Philadelphia is closing almost two dozen of its public schools. The move prompted outcry in the nation's fifth largest city, but the schools in Philly face declining enrollment, aging infrastructure and massive state budget cuts. And those forces came to a head last night when the city's school reform commission took a vote. Benjamin Herold is covering the emotional decision from member station WHYY.
This is ALL THINGS CONSIDERED from NPR News. I'm Melissa Block.
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And I'm Audie Cornish. 7.7 percent is the latest unemployment rate. That's the number for February, according to the Labor Department's report out this morning. Economists were expecting a ho-hum job survey. Instead, they got a pleasant surprise, as NPR's Dan Bobkoff reports.
Some U.S. Senators are demanding answers after an Air Force commander dismissed a sexual assault conviction against one of his officers. Lieutenant Colonel James Wilkerson had been sentenced to a year in prison and dismissal from the military for aggravated sexual assault, but he's been reinstated. Senators Jean Shaheen and Barbara Boxer called the decision a travesty of justice. They and Senator Claire McCaskill have written to defense officials about the case.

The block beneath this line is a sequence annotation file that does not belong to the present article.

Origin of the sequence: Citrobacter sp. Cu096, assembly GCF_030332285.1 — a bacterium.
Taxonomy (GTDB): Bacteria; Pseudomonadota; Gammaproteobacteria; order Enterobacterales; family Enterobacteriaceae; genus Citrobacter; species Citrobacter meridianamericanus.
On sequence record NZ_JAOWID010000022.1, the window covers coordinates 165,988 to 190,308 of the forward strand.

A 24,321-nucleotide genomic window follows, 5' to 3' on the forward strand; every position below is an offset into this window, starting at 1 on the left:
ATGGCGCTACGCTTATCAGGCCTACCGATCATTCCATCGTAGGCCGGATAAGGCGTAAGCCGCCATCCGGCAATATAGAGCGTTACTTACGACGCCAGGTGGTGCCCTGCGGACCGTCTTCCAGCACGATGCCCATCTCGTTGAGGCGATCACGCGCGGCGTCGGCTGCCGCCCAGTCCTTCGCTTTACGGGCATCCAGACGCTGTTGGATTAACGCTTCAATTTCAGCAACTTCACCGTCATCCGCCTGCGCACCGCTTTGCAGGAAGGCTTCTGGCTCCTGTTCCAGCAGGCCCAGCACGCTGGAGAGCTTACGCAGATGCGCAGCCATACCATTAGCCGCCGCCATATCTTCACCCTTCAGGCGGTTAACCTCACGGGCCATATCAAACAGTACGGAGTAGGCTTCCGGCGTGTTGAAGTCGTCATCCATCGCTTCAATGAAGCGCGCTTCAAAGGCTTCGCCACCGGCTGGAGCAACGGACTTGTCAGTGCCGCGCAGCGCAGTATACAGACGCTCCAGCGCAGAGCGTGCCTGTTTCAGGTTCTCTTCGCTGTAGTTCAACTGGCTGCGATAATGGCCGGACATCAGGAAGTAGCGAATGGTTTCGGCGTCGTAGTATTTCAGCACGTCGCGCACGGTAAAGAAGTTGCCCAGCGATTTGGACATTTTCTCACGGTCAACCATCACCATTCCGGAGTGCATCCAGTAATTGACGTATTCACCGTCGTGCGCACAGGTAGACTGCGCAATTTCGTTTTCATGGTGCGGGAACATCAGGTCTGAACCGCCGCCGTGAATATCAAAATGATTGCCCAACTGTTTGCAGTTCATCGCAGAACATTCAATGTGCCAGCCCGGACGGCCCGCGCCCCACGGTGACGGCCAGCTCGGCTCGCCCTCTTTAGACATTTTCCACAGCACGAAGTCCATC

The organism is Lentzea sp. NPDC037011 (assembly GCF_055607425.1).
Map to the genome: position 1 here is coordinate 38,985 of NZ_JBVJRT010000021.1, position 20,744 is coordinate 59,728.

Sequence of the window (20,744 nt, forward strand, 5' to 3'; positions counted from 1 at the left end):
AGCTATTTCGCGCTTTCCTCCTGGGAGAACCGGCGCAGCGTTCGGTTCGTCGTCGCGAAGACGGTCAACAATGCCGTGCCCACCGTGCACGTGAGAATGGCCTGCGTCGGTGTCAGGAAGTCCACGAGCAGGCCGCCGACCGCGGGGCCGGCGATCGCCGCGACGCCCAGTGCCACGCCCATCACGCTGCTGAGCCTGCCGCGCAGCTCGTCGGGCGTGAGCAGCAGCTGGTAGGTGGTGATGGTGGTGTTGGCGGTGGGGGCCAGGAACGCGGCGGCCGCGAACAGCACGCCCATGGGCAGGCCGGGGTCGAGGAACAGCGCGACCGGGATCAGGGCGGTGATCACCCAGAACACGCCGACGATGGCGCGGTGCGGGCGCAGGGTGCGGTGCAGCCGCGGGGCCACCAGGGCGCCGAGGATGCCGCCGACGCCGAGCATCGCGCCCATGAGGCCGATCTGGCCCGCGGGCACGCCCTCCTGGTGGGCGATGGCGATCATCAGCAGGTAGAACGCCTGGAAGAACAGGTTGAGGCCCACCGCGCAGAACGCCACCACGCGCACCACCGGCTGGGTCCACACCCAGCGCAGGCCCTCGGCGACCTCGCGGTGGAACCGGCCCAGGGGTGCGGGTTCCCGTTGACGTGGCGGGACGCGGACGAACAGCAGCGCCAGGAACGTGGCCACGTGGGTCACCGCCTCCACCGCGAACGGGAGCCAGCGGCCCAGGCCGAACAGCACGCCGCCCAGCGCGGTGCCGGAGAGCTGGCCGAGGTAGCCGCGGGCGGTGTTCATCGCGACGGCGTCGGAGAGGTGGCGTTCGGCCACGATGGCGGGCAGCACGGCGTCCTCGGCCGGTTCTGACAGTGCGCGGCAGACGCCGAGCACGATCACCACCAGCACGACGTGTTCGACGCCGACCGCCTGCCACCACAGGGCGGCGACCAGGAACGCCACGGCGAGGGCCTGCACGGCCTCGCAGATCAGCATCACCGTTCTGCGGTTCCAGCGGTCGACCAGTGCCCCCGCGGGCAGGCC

A week after a sweeping and controversial education bill was adopted by the Alabama Legislature, the measure is on hold, with a circuit judge and the state's supreme court reviewing separate lawsuits filed over it. Democrats say Republicans broke the rules when they inserted school choice language into a bill that was originally meant to give school districts flexibility in meeting standards.
The February jobs report was just the latest proof that the economy doesn't really care how much it confounds the messaging strategies of Washington's political class.
News that the economy created 236,000 jobs last month and that the unemployment rate fell to 7.7 percent, its lowest level in more than four years, caught nearly everyone by surprise after economists forecast perhaps 171,000 new jobs.
As lawmakers in Washington continue to negotiate over immigration policies, they'll have to grapple with a fundamental disagreement about the link between immigrants and crime.
Elected officials from Pennsylvania to Arizona have argued that undocumented immigrants contribute to higher crime rates, but some social scientists tell a different story. They argue that first-generation immigrants actually make their communities safer — and they point to some of the nation's biggest cities as proof.